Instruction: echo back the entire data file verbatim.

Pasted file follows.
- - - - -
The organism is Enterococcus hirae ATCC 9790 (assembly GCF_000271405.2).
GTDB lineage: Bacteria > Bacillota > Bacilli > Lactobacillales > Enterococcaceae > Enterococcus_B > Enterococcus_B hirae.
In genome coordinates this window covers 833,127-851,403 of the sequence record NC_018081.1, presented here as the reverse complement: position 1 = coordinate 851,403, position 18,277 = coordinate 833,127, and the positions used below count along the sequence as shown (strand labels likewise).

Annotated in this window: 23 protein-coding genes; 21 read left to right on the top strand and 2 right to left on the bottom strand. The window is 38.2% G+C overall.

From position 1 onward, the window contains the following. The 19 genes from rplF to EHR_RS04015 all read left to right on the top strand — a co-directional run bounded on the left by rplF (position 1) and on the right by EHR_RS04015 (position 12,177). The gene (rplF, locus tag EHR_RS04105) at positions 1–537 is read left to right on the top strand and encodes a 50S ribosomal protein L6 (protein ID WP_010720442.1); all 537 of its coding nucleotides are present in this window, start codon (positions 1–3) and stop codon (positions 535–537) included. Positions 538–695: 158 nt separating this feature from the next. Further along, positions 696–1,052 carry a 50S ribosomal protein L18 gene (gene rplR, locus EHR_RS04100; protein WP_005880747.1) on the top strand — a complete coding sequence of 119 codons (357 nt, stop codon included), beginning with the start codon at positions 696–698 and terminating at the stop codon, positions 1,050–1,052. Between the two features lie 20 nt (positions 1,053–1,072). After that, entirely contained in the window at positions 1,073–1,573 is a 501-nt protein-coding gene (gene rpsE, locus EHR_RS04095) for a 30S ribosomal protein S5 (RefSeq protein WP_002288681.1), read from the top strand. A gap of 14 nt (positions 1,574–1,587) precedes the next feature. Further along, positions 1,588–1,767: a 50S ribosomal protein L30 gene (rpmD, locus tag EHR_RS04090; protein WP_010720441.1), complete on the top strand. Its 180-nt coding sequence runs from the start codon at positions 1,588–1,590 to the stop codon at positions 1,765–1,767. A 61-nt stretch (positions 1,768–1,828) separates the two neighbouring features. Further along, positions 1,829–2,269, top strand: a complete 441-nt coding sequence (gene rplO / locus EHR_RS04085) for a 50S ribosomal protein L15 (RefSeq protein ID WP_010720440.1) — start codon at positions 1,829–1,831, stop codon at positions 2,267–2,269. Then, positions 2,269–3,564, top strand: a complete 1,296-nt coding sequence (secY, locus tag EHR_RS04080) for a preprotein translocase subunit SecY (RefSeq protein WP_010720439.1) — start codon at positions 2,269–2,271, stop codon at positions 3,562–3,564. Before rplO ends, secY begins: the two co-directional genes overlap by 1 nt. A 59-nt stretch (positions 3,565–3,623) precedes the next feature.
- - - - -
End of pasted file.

The organism is Enterococcus hirae ATCC 9790 (assembly GCF_000271405.2).
GTDB lineage: Bacteria > Bacillota > Bacilli > Lactobacillales > Enterococcaceae > Enterococcus_B > Enterococcus_B hirae.
In genome coordinates this window covers 833,127-851,403 of the sequence record NC_018081.1, presented here as the reverse complement: position 1 = coordinate 851,403, position 18,277 = coordinate 833,127, and the positions used below count along the sequence as shown (strand labels likewise).

Annotated in this window: 23 protein-coding genes; 21 read left to right on the top strand and 2 right to left on the bottom strand. The window is 38.2% G+C overall.

From position 1 onward, the window contains the following. The 19 genes from rplF to EHR_RS04015 all read left to right on the top strand — a co-directional run bounded on the left by rplF (position 1) and on the right by EHR_RS04015 (position 12,177). The gene (rplF, locus tag EHR_RS04105) at positions 1–537 is read left to right on the top strand and encodes a 50S ribosomal protein L6 (protein ID WP_010720442.1); all 537 of its coding nucleotides are present in this window, start codon (positions 1–3) and stop codon (positions 535–537) included. Positions 538–695: 158 nt separating this feature from the next. Further along, positions 696–1,052 carry a 50S ribosomal protein L18 gene (gene rplR, locus EHR_RS04100; protein WP_005880747.1) on the top strand — a complete coding sequence of 119 codons (357 nt, stop codon included), beginning with the start codon at positions 696–698 and terminating at the stop codon, positions 1,050–1,052. Between the two features lie 20 nt (positions 1,053–1,072). After that, entirely contained in the window at positions 1,073–1,573 is a 501-nt protein-coding gene (gene rpsE, locus EHR_RS04095) for a 30S ribosomal protein S5 (RefSeq protein WP_002288681.1), read from the top strand. A gap of 14 nt (positions 1,574–1,587) precedes the next feature. Further along, positions 1,588–1,767: a 50S ribosomal protein L30 gene (rpmD, locus tag EHR_RS04090; protein WP_010720441.1), complete on the top strand. Its 180-nt coding sequence runs from the start codon at positions 1,588–1,590 to the stop codon at positions 1,765–1,767. A 61-nt stretch (positions 1,768–1,828) separates the two neighbouring features. Further along, positions 1,829–2,269, top strand: a complete 441-nt coding sequence (gene rplO / locus EHR_RS04085) for a 50S ribosomal protein L15 (RefSeq protein ID WP_010720440.1) — start codon at positions 1,829–1,831, stop codon at positions 2,267–2,269. Then, positions 2,269–3,564, top strand: a complete 1,296-nt coding sequence (secY, locus tag EHR_RS04080) for a preprotein translocase subunit SecY (RefSeq protein WP_010720439.1) — start codon at positions 2,269–2,271, stop codon at positions 3,562–3,564. Before rplO ends, secY begins: the two co-directional genes overlap by 1 nt. A 59-nt stretch (positions 3,565–3,623) precedes the next feature.